KILL 'EM ALL They buzz. They bite. And they have killed more people than cancer, war, or heart disease. Here’s the question: If you could wipe mosquitoes off the face of the planet, would you? Ever since there have been humans, mosquitoes have been biting us, and we’ve been trying to kill them. Synbio: Biology’s Brave New World In May 2010, the richest, most powerful man in biotechnology made a new creature. J. Craig Venter and his private-company team started with DNA and constructed a novel genetic sequence of more than one million coded bits of information known as nucleotides.
The Population Biology of Isle Royale Wolves and Moose: An Overview 1. Five decades of wolf-moose dynamics The wolves and moose of Isle Royale have been studied for more than five decades. This research represents the longest continuous study of any predator-prey system in the world. The most important events in the chronology have been essentially unpredictable. Biomes of the World - Biome Map Click on a biome on the above graph for more information, informative videos, and links to scientist profiles, travel information, lesson plans and species profiles for each region. We'd like to know where you're coming from. If you've used this site for a class project or browsing for fun, add yourself to our map and communicate with other "ecogeeks"
Using the Carbon Cycle Interactive Game in the Classroom - Windows to the Universe Have students read the Windows to the Universe page entitled The Carbon Cycle. Introduction: Ask students to (based of the reading) list the places where carbon is found on Earth. As a class, brainstorm why carbon is important and why carbon is sometimes hazardous. Population Issues & Facts - Population Connection When Population Connection was founded as Zero Population Growth, or ZPG, in 1968, there were 3.5 billion people on the planet. Since then, our world population has doubled – with no end in sight. The United Nations projects that world population will reach 9.6 billion by 2050, and nearly 11 billion by 2100. Energy Flow Through Ecosystems Summary:The objective of this lesson plan is to give students a basic understanding of how energy flows through an ecosystem by introducing them to the concepts of food chains and energy pyramids. Included in this lesson are two small group activities and a power point presentation. The power point presentation provides the students with fundamental knowledge about one way that organisms in an ecosystem interact and depend on one another.
Ecology Disrupted Using real scientific data to link daily life to environmental issues and ecological functions in secondary school science classrooms. These case study units engage students in real scientific research that has been published in peer-reviewed scientific journals. The research is introduced through the use of videos produced by the Museum's Science Bulletins program. African Lions: Modeling Populations Copyright© Copyright The Concord Consortium Record Link <a href="stem-resources/african-lions-modeling-populations">The Concord Consortium. African Lions: Modeling Populations. Concord: The Concord Consortium, 2013, October 24.</a> AIP African Lions: Modeling Populations (The Concord Consortium, Concord, 2013, October 24), WWW Document, (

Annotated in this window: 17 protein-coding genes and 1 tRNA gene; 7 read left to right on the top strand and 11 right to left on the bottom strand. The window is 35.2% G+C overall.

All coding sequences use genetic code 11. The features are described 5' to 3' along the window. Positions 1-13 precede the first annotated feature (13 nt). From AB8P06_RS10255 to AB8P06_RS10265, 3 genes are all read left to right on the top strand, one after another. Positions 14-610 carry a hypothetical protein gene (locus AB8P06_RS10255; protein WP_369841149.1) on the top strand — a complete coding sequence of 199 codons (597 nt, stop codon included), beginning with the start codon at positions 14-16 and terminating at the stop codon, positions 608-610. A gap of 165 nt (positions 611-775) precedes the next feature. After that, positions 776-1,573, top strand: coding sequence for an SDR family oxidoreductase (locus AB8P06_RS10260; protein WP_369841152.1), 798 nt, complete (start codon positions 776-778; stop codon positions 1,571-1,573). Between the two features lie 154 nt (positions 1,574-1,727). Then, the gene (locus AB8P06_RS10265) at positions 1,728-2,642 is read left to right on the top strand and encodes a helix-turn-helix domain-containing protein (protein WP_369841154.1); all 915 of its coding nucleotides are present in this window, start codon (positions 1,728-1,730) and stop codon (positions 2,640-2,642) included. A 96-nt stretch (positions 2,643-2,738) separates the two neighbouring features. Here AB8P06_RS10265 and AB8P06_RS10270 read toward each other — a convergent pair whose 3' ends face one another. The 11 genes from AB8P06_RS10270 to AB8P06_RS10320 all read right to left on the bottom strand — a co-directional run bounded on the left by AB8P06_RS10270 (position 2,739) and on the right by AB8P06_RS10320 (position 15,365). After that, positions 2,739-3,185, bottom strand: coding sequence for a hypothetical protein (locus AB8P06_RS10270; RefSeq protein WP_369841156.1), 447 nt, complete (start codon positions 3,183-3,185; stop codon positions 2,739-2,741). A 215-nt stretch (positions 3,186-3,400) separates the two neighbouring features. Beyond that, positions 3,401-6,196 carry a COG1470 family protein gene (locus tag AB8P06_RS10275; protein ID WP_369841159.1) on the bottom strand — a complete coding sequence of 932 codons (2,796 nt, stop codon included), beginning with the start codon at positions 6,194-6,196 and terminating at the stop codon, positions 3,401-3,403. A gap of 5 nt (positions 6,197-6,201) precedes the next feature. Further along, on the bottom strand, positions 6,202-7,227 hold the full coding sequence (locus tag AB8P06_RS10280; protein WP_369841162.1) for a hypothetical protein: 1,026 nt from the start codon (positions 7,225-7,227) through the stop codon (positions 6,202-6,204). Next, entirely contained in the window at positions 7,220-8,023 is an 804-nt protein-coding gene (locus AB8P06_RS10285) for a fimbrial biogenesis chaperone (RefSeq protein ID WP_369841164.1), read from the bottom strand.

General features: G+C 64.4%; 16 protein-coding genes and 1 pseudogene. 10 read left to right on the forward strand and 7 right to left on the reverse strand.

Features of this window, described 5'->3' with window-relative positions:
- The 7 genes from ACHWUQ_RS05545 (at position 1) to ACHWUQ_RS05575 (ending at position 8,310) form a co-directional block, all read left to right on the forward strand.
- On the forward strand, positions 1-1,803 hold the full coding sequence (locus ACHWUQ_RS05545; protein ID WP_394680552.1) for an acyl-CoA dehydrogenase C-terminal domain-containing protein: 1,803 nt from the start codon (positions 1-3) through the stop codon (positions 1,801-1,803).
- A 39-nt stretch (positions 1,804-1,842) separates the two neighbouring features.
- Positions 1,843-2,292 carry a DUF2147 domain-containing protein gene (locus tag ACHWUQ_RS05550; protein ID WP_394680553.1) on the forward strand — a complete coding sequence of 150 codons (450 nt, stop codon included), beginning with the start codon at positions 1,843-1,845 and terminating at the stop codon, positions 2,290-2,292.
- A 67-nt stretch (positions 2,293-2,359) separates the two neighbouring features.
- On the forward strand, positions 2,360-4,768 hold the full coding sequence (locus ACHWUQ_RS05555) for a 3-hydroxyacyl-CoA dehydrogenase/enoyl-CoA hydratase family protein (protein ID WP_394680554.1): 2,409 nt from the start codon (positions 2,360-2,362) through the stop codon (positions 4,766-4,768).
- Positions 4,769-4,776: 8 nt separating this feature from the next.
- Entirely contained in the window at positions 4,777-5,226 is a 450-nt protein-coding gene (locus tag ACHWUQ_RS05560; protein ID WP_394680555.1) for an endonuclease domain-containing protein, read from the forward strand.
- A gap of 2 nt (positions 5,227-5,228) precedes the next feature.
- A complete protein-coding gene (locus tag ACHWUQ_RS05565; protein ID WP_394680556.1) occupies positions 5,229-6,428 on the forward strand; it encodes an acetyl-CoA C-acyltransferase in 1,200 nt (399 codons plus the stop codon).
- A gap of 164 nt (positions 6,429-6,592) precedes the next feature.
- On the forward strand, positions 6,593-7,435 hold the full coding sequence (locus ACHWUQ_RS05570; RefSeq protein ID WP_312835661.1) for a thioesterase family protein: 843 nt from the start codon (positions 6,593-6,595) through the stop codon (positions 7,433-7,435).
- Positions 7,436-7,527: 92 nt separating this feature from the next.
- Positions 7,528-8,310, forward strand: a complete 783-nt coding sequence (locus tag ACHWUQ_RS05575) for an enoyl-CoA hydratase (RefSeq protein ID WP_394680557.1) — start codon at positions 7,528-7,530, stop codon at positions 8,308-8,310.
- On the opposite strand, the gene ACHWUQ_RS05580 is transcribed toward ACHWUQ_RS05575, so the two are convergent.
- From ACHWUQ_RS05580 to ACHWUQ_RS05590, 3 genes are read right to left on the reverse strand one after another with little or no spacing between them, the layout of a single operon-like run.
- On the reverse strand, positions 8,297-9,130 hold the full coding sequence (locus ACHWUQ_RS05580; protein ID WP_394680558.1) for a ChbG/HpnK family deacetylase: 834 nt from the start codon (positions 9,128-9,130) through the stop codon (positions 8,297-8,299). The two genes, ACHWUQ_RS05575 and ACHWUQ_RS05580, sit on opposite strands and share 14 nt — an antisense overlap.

Population Explosion Copyright© Copyright The Concord Consortium Record Link <a href="stem-resources/population-explosion">The Concord Consortium. Population Explosion. Concord: The Concord Consortium, 2010, September 15.</a> Concord Consortium In the fall of 2011, SmartGraphs conducted a randomized experimental trial in 29 Pennsylvania schools. In 14 schools, 17 experimental teachers used SmartGraphs activities with 49 8th and 9th grade Physical Science classes studying the motion of objects (such as position-time and velocity-time graphs). In the other 15 schools, 18 control teachers taught the same topic using the same textbooks, with 42 Physical Science classes. This study sought to answer two research questions. A summary of findings is provided below.
Why a Hawk Is a Hummingbird’s Best Friend You know what they say about location and real estate. Hummingbird nests often appear in clusters, but for years researchers couldn’t figure out what attracted the birds to certain areas. Turned out the answer was, “good neighbors.” Biologist Harold Greeney was doing fieldwork in Arizona in 2007 when he and his team realized that breeding hummingbirds often clustered around hawk nests. By 2009, Greeney and company were able to report that the hummers nesting close to hawks were actually more successful at raising chicks. Now, in a study published last week in Science Advances, they are unveiling research into exactly why that seems to be the case.
What’s so great about the Great Lakes? - Cheri Dobbs and Jennifer Gabrys Think about your family members. You are all related, but are you all the same? While the five Great Lakes are physically connected to one another, each has a unique set of characteristics, much like children living within the same family. Life Under a Rock: Bacteria in Extreme Environments The world’s deserts are harsh environments. Some are extremely hot like the Sahara in Africa, while others are frozen deserts, like those in the polar regions. What unites them is that they are all very dry, receiving little annual precipitation.